Students and the impact on their Mental Health during the pandemic

Mental Health care is considered to be a taboo in India. This pandemic however has shown us the horrors of what we could be looking at if we ignore mental health care. Students all over the globe are battling with several stressors throughout different points of the pandemic. Students are now focusing and pressuring schools and colleges to take into consideration their mental health.

Mental health, a word heard of but not understood by most is merely a statistic for many showing the declining quality of mental health, specially for those who had planned out the next few years of their lives in a rather Utopian manner. Everything was put on a hold due to corona-virus, which disrupted this Utopian schedule and threw plans, including exams which create enough stress by themselves, off track. With a myriad of factors leading to a lot of changes for students, individuals who are yet learning about the real world, along with cases of covid in their families and the need for a device to cope with the new normal online classes has led to an increase in cases of depression, anxiety. Moreover students fuel the economy of restaurants, shops, bars and hang out places which they were no longer able to do. Being confined to four walls and left alone with their thoughts turned out to be worse than one could imagine.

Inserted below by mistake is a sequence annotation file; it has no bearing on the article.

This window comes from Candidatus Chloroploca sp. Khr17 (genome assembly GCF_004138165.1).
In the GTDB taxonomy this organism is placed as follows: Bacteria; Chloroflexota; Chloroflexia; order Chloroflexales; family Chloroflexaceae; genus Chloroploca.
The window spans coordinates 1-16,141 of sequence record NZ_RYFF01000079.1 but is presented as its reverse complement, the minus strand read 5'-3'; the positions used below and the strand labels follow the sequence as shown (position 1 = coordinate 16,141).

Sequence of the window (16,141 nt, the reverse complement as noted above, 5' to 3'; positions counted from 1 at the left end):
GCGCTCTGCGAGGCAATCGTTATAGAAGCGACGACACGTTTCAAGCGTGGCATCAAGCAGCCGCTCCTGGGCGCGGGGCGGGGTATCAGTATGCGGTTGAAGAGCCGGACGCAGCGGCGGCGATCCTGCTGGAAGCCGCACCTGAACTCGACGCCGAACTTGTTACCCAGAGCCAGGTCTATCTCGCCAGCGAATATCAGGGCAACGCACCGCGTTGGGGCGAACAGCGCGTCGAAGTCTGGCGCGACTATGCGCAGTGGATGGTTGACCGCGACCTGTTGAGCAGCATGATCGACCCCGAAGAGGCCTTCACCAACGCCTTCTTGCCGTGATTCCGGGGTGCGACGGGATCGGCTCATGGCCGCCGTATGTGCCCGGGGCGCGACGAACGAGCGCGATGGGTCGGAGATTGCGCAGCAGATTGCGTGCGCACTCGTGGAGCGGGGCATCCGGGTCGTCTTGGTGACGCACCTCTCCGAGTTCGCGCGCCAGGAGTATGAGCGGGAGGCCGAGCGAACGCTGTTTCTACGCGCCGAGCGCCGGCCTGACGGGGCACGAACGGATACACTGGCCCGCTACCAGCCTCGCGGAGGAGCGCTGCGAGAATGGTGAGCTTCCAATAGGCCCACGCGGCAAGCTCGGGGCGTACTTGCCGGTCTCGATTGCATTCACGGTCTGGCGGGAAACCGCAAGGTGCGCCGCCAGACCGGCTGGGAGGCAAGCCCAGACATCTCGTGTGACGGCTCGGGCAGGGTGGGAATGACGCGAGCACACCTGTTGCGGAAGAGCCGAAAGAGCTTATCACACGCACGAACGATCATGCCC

A lot of students often have more than one personalities, one for their home, one for friends. Thus, being confined to their house and the inability to bunk lectures to “chill” in the canteen builds up stress.
Colleges and schools do much more than just deliver content and teach. The teachers’ ability to engage students in debate and discussion, to mentor and coach and to inspire and motivate is difficult to replicate in the online format. What is also difficult to replicate is peer learning, participation in extracurricular activities and sports, experiential learning and development of emotional quotient and leadership ability. While schools and colleges the way we know them are here to stay, the way learning happens and the way teachers teach is sure to change.
The impact has been more severe for disadvantaged children leading to interrupted learning, compromised nutrition, childcare problems and consequent economic cost to families who cannot work. Another challenge is to ensure that students return and stay in school when schools reopen. This is especially true of protracted closures and when economic shocks place pressure on children to work and generate income for financially distressed families.
The Pandemic has wreaked havoc in the life of many students and has given the opportunity to acquire new skills to some. Educational institutions should be prepared to support the holistic growth of all their students.

About Pranav Nambiar

Pranav Nambiar,a BA Literature graduate has worked as a school and college level sports journalist and commentator for tournaments such as the Reliance youth foundation and Next Generation Cup hosted by the English Premiere league. Nambiar has also written and acted in several theatrical productions and has hosted countless college and corporate events across India with companies like HBO and Star Movies.